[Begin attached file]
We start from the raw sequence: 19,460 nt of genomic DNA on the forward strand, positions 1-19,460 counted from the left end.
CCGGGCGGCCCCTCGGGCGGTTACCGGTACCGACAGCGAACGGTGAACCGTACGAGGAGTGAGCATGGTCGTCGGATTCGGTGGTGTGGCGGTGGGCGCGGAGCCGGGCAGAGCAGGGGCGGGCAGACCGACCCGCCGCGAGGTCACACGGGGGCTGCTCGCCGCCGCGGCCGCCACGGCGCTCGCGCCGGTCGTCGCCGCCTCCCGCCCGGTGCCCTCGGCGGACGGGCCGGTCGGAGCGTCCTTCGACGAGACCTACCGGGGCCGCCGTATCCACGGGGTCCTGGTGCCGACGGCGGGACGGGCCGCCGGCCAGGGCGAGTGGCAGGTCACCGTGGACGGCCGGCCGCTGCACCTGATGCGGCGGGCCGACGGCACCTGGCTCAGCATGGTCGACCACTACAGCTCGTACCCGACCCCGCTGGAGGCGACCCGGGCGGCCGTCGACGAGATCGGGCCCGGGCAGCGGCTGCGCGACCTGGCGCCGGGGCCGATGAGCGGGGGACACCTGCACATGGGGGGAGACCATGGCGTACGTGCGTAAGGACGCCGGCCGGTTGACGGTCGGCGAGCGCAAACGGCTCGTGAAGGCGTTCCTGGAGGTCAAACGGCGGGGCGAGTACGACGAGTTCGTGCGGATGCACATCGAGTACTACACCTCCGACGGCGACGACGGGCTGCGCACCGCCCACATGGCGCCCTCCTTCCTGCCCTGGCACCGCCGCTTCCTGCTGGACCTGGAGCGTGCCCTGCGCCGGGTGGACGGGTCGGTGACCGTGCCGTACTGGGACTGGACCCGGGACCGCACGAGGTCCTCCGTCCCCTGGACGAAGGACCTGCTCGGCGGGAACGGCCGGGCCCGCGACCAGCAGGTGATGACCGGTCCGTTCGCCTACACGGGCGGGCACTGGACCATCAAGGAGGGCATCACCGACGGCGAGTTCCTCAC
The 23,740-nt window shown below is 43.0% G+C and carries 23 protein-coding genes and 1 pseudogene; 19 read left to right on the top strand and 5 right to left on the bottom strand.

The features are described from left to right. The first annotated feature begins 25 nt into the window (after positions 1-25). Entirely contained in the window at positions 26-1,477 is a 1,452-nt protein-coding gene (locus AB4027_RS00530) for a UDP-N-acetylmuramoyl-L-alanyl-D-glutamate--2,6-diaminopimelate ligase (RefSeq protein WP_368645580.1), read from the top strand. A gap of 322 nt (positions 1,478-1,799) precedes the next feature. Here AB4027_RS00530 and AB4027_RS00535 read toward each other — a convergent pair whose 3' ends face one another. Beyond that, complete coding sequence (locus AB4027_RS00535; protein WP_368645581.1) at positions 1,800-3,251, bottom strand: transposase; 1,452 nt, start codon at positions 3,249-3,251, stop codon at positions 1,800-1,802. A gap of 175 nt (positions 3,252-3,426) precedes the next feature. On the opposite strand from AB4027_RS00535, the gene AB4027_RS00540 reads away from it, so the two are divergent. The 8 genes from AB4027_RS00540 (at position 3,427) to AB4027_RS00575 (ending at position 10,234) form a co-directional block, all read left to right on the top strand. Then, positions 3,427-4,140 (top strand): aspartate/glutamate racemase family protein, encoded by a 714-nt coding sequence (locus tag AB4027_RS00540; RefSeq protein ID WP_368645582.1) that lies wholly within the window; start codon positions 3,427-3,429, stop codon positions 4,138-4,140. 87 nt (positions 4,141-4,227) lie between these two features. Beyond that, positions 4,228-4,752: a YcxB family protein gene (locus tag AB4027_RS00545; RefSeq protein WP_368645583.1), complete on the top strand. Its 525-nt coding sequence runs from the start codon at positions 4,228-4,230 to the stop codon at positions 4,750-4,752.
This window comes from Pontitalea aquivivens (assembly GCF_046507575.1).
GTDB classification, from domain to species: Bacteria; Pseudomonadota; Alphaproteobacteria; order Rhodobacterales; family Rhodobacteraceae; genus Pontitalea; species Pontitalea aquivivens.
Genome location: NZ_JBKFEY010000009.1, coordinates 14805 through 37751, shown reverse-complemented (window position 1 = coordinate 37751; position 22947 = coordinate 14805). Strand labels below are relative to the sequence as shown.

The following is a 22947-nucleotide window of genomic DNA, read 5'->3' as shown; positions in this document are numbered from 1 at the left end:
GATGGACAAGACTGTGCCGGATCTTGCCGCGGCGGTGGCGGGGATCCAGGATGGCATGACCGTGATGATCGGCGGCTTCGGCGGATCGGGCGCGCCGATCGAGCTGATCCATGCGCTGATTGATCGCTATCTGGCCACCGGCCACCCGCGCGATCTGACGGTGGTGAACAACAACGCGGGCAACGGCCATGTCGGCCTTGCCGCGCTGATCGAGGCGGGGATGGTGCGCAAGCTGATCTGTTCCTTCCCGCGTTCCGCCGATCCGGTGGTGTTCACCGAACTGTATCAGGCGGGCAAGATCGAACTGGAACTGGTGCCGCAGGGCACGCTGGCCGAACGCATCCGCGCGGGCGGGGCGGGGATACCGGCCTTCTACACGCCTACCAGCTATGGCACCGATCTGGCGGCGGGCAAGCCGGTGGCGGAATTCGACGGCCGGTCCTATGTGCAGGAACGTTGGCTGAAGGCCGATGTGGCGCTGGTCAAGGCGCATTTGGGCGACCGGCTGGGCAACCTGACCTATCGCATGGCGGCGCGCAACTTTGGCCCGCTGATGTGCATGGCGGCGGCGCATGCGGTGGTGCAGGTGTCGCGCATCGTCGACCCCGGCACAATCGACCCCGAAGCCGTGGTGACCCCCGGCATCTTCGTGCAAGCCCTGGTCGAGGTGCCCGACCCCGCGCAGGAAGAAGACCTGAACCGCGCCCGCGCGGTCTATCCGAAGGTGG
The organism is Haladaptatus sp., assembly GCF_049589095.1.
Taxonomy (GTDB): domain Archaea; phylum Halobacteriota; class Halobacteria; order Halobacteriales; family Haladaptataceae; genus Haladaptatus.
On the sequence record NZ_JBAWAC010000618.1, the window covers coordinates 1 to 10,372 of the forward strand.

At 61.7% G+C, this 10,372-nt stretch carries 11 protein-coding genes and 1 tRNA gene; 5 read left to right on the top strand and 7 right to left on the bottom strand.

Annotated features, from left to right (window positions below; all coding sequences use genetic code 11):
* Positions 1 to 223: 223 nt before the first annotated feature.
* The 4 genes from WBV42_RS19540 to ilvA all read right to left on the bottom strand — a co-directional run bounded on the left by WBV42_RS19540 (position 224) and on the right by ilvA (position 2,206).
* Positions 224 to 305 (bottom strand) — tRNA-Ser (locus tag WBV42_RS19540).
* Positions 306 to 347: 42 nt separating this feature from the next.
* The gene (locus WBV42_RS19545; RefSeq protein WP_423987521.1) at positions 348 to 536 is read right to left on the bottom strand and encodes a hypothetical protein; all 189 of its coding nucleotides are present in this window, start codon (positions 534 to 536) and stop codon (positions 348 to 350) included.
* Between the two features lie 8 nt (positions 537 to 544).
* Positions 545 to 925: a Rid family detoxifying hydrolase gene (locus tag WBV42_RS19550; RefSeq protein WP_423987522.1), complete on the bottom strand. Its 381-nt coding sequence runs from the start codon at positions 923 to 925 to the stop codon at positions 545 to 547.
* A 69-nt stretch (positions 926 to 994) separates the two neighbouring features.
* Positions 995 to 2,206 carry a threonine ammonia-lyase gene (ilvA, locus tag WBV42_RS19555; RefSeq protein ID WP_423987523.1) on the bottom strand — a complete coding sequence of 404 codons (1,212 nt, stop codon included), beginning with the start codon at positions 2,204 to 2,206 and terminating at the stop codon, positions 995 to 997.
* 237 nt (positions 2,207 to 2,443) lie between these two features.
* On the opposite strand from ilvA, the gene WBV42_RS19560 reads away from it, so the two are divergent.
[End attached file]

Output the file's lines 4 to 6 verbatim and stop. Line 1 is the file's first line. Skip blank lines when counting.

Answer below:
The features are described from left to right. The first annotated feature begins 25 nt into the window (after positions 1-25). Entirely contained in the window at positions 26-1,477 is a 1,452-nt protein-coding gene (locus AB4027_RS00530) for a UDP-N-acetylmuramoyl-L-alanyl-D-glutamate--2,6-diaminopimelate ligase (RefSeq protein WP_368645580.1), read from the top strand. A gap of 322 nt (positions 1,478-1,799) precedes the next feature. Here AB4027_RS00530 and AB4027_RS00535 read toward each other — a convergent pair whose 3' ends face one another. Beyond that, complete coding sequence (locus AB4027_RS00535; protein WP_368645581.1) at positions 1,800-3,251, bottom strand: transposase; 1,452 nt, start codon at positions 3,249-3,251, stop codon at positions 1,800-1,802. A gap of 175 nt (positions 3,252-3,426) precedes the next feature. On the opposite strand from AB4027_RS00535, the gene AB4027_RS00540 reads away from it, so the two are divergent. The 8 genes from AB4027_RS00540 (at position 3,427) to AB4027_RS00575 (ending at position 10,234) form a co-directional block, all read left to right on the top strand. Then, positions 3,427-4,140 (top strand): aspartate/glutamate racemase family protein, encoded by a 714-nt coding sequence (locus tag AB4027_RS00540; RefSeq protein ID WP_368645582.1) that lies wholly within the window; start codon positions 3,427-3,429, stop codon positions 4,138-4,140. 87 nt (positions 4,141-4,227) lie between these two features. Beyond that, positions 4,228-4,752: a YcxB family protein gene (locus tag AB4027_RS00545; RefSeq protein WP_368645583.1), complete on the top strand. Its 525-nt coding sequence runs from the start codon at positions 4,228-4,230 to the stop codon at positions 4,750-4,752.
This window comes from Pontitalea aquivivens (assembly GCF_046507575.1).
GTDB classification, from domain to species: Bacteria; Pseudomonadota; Alphaproteobacteria; order Rhodobacterales; family Rhodobacteraceae; genus Pontitalea; species Pontitalea aquivivens.